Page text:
by Josie Kafka
…in which we get answers that lead to more questions, and Syd gets to know a new side of her boyfriend.
About halfway through “Chapter Five,” Cary explains what is happening: the Devil with the Yellow Eyes is a “parasite” that has been lurking inside of David for most of his conscious life. David has powers, and, probably, schizophrenia. But the Devil has other powers. And now it has control.
At least, by the end of the episode, that is true: in the final set-piece, the Devil manipulated the reality of David’s childhood home to such a degree that we can’t say if it was reality at all. What we can do is consider the contrasts: when Ptonomy takes people on memory walks, their bodies stay in this reality. He transports only their minds.
The Devil, on the other hand, seems capable of shifting reality. He shut down all noise when Melanie, Ptonomy, the telekentic guy, and Syd made it to David’s childhood home. All noise and all communication: Melanie, a telepath, could no longer communicate with her team. The house was run-down, but it felt like more of a psychic space than a real location. Perhaps both—but I’ll come back to that later.
This episode opens hopefully. David, cool and cocky, tells Syd that he’s in control. And he demonstrates it by transporting her (mentally, not physically) to a beautiful white room near a beach. In that room, they can touch. It is a perfect pocket universe for the young lovers to do what all young lovers want to do.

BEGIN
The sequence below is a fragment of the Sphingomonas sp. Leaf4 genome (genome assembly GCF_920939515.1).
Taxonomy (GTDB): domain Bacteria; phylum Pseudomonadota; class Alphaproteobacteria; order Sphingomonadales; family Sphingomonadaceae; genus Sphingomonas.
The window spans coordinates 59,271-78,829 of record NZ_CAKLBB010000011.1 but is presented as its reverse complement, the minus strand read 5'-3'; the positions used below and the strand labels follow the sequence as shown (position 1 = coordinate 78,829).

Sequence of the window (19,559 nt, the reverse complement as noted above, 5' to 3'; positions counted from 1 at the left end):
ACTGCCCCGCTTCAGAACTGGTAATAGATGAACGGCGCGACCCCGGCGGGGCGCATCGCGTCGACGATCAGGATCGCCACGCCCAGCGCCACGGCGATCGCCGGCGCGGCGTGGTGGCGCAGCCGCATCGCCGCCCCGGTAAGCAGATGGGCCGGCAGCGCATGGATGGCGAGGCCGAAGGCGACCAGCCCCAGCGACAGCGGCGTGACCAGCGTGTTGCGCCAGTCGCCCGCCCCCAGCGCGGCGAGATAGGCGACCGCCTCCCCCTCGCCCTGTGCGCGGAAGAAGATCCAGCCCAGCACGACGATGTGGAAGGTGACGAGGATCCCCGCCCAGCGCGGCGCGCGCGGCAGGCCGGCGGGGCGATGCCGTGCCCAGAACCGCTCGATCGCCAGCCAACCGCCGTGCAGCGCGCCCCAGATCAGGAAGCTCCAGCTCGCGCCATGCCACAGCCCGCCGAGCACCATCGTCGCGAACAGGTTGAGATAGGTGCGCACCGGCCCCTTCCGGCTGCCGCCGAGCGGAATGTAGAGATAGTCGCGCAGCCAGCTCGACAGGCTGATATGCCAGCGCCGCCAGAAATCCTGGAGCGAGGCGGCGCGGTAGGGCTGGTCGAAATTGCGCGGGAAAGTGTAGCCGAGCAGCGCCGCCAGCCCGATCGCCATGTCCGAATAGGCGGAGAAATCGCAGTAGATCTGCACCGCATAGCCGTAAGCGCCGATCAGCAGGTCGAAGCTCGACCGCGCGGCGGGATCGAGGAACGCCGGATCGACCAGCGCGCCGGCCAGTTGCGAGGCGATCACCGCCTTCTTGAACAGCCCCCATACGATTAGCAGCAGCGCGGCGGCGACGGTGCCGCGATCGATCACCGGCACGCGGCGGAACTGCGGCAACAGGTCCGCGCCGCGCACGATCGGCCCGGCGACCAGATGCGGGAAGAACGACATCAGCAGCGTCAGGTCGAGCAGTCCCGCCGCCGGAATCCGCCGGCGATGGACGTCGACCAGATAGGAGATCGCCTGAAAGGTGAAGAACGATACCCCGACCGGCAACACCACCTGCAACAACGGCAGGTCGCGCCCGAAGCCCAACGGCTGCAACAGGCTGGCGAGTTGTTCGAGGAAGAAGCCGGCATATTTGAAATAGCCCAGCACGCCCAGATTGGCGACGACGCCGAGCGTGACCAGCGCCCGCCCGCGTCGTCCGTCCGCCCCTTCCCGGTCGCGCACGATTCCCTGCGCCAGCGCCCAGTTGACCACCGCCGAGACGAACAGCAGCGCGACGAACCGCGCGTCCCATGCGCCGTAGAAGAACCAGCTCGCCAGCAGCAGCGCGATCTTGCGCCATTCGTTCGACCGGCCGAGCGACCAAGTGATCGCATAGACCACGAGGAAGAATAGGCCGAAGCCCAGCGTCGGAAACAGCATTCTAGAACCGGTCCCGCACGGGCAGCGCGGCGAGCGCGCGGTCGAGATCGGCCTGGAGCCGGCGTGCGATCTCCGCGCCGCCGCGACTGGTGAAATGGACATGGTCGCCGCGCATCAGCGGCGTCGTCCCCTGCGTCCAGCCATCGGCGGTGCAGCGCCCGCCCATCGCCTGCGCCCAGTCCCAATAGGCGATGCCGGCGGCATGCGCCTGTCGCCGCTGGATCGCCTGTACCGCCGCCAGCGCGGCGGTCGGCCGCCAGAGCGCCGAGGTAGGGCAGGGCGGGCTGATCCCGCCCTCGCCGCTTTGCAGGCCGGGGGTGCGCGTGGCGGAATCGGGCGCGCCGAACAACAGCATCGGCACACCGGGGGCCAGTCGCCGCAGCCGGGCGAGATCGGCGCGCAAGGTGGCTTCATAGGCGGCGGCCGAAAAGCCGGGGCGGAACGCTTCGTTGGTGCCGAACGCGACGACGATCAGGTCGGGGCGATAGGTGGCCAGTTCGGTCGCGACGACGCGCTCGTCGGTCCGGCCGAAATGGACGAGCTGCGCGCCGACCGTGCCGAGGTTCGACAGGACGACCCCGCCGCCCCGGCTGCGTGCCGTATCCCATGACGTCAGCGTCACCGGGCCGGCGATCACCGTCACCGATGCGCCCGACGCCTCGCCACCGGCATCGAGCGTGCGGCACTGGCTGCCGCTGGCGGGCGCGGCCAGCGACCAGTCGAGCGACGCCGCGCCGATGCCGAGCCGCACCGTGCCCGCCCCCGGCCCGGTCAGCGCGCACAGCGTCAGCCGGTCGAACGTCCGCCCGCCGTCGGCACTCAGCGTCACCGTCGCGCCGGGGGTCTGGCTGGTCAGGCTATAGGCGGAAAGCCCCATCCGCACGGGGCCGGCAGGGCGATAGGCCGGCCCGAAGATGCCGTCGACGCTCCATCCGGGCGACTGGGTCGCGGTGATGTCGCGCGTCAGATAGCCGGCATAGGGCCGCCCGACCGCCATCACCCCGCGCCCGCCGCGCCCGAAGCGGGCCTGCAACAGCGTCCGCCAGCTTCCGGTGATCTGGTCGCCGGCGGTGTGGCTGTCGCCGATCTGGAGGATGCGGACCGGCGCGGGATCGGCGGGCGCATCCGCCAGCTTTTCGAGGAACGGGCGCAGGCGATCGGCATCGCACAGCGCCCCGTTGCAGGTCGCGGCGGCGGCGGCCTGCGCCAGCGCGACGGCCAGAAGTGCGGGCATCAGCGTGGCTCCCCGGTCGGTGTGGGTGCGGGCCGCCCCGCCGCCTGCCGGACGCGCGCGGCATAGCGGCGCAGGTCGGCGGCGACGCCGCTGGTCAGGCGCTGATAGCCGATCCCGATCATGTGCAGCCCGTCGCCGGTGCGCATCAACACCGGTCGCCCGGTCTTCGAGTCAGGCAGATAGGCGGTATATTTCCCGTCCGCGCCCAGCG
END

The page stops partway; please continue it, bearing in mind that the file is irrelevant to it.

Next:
It was creepy, though. David’s appeal is in his hesitancy and respect for Syd’s autonomy. That he took her to the room without warning was truly upsetting. When he said “I’m the magic man” I actually shuddered. (I have a real fear of someone messing with my brain.) But Syd seemed okay with it, once she adjusted. Maybe David’s confidence rubbed off on her.
Something did, as Syd seemed to mirror David’s cocksure attitude in their conversation with Melanie. Posed elegantly on the couch like models from a hip, louche advertisement, the couple projected a frightening certainty. Later, Syd told Melanie that David was “her man” and she would back him up. The sentiment was true, and the delivery was touching, but Melanie and Syd shouldn’t be at odds over David. It’s a sign that something is wrong.
As, in fact, it is. By the end of this episode, the rules have both clarified and shifted. David, despite his protestations, is not in control. The Devil is. In the words of the D3 guy, “It wears a human face.” Once we learn that, everything else takes on a new color: was it really David who created the heavenly white room? Was it the Devil? (Who was Syd sleeping with?)
The colors might be a clue: the white room was white at first. Then blue, when Syd tells her horrifying story of losing her virginity. Then pink—a subtle transition, as the pink light begins to seep into the room while Syd is asleep. And, finally, red in the bathroom, as Lenny tells David how to rescue Amy.
If forced to guess, and to parse the nuances of this show, I’d say that the white room is a joint product of David and the Devil (and David doesn’t know of the Devil’s contributions). It has the potential to be a place of safety, but its rules change depending on what David wants and how linked he is to the Devil.